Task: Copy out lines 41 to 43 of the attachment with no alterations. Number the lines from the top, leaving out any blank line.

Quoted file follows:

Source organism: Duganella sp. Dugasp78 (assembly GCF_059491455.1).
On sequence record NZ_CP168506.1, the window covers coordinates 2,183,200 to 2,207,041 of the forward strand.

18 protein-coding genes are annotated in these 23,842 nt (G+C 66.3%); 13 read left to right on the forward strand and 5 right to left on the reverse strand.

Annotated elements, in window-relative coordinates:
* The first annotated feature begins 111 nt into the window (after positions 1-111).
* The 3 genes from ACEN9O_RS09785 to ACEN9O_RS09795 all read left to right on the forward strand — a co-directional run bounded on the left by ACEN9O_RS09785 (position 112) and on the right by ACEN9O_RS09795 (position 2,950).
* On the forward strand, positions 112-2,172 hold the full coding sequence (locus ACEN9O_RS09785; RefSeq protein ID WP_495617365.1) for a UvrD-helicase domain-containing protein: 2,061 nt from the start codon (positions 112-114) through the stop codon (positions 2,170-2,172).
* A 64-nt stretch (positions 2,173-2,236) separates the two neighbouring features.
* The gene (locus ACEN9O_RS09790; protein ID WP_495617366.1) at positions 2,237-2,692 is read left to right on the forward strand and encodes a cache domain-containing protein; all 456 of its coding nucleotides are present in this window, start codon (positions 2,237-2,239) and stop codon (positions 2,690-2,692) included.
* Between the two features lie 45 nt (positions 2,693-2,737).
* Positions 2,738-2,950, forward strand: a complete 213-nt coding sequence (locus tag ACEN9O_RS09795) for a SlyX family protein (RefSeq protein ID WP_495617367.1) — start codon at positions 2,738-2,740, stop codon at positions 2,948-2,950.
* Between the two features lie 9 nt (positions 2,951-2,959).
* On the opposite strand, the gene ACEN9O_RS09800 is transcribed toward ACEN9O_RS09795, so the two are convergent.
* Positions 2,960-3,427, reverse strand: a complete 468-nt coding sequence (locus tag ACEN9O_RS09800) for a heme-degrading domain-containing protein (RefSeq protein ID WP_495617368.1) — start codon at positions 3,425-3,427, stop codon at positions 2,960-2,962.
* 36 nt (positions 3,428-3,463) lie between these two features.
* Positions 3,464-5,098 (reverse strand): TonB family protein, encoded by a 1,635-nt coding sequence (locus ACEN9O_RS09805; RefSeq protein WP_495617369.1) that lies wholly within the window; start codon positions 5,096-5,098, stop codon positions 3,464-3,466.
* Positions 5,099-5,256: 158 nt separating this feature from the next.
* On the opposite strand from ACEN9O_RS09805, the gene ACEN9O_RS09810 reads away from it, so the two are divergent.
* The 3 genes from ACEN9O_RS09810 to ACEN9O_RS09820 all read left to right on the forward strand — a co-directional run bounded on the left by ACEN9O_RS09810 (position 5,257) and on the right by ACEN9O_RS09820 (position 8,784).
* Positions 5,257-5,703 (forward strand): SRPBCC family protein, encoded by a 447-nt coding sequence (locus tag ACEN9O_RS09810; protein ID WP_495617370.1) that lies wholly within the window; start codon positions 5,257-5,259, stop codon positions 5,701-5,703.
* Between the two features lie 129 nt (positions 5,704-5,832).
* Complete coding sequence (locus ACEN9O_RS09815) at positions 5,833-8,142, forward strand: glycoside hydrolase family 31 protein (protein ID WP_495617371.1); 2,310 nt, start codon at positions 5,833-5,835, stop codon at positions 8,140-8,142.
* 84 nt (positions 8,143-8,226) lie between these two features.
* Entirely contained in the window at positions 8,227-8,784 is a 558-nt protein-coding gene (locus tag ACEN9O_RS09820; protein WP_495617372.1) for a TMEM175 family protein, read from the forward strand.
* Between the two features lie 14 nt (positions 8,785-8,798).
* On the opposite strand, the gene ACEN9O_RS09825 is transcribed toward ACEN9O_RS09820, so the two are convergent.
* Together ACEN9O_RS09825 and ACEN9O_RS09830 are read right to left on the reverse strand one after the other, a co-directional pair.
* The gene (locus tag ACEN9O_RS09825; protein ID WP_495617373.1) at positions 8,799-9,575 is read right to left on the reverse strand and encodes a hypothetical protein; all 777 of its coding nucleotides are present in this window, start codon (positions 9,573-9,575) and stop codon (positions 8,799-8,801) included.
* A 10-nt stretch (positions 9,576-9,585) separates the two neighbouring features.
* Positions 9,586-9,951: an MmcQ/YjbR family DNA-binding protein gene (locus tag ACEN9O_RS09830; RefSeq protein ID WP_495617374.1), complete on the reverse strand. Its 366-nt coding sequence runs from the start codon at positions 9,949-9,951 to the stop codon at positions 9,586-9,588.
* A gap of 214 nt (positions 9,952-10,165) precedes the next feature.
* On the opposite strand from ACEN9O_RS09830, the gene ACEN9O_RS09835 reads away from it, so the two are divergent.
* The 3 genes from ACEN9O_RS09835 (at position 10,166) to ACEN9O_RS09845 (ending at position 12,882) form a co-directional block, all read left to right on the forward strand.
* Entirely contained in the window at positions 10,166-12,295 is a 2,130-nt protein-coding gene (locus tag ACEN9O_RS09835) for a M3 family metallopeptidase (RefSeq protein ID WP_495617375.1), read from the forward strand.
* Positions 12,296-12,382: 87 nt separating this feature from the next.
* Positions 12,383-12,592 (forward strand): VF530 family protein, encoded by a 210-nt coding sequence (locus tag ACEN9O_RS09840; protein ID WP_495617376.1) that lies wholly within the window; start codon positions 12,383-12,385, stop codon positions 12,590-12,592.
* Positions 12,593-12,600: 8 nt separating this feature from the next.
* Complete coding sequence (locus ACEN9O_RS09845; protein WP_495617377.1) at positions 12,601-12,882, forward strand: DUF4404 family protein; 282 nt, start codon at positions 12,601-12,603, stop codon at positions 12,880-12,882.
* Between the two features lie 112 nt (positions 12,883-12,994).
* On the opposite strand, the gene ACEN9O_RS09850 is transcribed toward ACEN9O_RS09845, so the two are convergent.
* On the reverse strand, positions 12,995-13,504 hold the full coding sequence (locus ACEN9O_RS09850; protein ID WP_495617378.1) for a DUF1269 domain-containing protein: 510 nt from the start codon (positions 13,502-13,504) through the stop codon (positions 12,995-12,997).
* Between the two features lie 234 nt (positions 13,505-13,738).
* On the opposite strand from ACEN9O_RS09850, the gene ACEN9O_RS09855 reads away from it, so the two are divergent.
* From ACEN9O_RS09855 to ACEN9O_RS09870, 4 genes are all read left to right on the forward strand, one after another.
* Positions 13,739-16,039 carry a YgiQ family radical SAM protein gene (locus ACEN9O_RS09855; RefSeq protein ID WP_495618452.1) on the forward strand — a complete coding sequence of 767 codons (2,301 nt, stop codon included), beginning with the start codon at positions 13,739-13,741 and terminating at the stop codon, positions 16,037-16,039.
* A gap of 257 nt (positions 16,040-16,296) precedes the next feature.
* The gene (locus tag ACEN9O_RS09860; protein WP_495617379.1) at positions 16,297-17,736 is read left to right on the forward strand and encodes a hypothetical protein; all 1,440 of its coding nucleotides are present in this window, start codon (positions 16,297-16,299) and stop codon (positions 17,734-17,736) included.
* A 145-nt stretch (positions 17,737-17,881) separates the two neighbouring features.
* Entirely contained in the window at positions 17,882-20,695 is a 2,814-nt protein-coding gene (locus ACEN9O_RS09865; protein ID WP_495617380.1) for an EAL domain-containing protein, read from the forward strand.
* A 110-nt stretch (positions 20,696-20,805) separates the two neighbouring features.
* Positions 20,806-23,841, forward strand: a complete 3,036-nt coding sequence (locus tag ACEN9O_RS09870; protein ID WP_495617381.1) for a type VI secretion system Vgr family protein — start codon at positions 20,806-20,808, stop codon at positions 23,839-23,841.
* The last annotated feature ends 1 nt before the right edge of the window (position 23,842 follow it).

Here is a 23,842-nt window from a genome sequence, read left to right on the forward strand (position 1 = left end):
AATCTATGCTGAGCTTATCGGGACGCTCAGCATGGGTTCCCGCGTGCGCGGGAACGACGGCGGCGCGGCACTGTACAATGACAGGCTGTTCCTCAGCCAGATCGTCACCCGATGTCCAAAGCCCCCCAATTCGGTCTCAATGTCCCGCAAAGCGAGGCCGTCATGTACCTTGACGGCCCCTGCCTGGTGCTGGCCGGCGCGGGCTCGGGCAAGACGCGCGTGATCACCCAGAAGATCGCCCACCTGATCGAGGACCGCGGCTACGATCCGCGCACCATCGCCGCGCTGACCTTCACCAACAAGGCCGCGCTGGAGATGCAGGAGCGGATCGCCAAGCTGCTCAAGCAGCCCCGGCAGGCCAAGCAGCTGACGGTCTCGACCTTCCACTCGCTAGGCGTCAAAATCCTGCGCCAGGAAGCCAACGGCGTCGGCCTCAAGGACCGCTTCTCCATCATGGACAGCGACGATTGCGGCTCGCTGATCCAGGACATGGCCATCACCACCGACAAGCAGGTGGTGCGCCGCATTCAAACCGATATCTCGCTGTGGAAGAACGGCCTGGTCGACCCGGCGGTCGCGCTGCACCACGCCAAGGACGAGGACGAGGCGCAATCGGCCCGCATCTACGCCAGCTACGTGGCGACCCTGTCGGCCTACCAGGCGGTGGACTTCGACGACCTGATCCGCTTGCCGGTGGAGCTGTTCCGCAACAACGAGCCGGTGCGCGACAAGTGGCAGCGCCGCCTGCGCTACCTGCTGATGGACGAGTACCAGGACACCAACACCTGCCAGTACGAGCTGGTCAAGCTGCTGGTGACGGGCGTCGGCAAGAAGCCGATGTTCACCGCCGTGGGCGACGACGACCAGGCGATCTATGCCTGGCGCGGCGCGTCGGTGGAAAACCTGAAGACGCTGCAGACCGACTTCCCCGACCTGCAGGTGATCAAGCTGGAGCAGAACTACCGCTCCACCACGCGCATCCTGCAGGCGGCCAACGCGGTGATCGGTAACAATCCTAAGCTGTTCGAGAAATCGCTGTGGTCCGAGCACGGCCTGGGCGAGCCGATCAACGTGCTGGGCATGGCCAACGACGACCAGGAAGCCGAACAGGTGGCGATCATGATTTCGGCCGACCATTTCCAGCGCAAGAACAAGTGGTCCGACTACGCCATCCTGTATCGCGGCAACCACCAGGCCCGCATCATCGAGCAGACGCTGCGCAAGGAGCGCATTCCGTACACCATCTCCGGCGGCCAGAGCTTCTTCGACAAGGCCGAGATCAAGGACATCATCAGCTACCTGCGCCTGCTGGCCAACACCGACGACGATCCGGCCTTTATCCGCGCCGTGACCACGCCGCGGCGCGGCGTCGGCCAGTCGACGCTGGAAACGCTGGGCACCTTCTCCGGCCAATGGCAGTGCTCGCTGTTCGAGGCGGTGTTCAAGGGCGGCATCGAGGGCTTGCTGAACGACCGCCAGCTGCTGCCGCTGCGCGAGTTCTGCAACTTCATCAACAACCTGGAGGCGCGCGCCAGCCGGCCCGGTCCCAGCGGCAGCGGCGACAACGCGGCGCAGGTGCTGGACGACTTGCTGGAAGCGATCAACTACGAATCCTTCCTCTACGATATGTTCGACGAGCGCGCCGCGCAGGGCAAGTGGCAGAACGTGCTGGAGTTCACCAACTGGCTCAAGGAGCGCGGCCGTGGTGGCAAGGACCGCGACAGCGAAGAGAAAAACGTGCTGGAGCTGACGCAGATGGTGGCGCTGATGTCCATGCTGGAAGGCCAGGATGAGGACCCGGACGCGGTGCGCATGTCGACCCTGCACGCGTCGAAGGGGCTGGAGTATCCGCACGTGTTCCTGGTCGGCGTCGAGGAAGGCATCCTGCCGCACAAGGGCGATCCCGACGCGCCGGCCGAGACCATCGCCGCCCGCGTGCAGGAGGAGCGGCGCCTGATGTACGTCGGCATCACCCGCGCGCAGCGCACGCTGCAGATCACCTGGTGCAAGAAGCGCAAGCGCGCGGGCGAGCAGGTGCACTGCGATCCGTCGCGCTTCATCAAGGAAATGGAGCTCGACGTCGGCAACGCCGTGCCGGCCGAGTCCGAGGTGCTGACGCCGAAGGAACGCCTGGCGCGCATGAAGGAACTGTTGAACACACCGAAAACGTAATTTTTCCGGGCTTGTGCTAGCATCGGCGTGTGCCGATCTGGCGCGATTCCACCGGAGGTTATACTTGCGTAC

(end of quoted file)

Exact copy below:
* On the reverse strand, positions 12,995-13,504 hold the full coding sequence (locus ACEN9O_RS09850; protein ID WP_495617378.1) for a DUF1269 domain-containing protein: 510 nt from the start codon (positions 13,502-13,504) through the stop codon (positions 12,995-12,997).
* Between the two features lie 234 nt (positions 13,505-13,738).
* On the opposite strand from ACEN9O_RS09850, the gene ACEN9O_RS09855 reads away from it, so the two are divergent.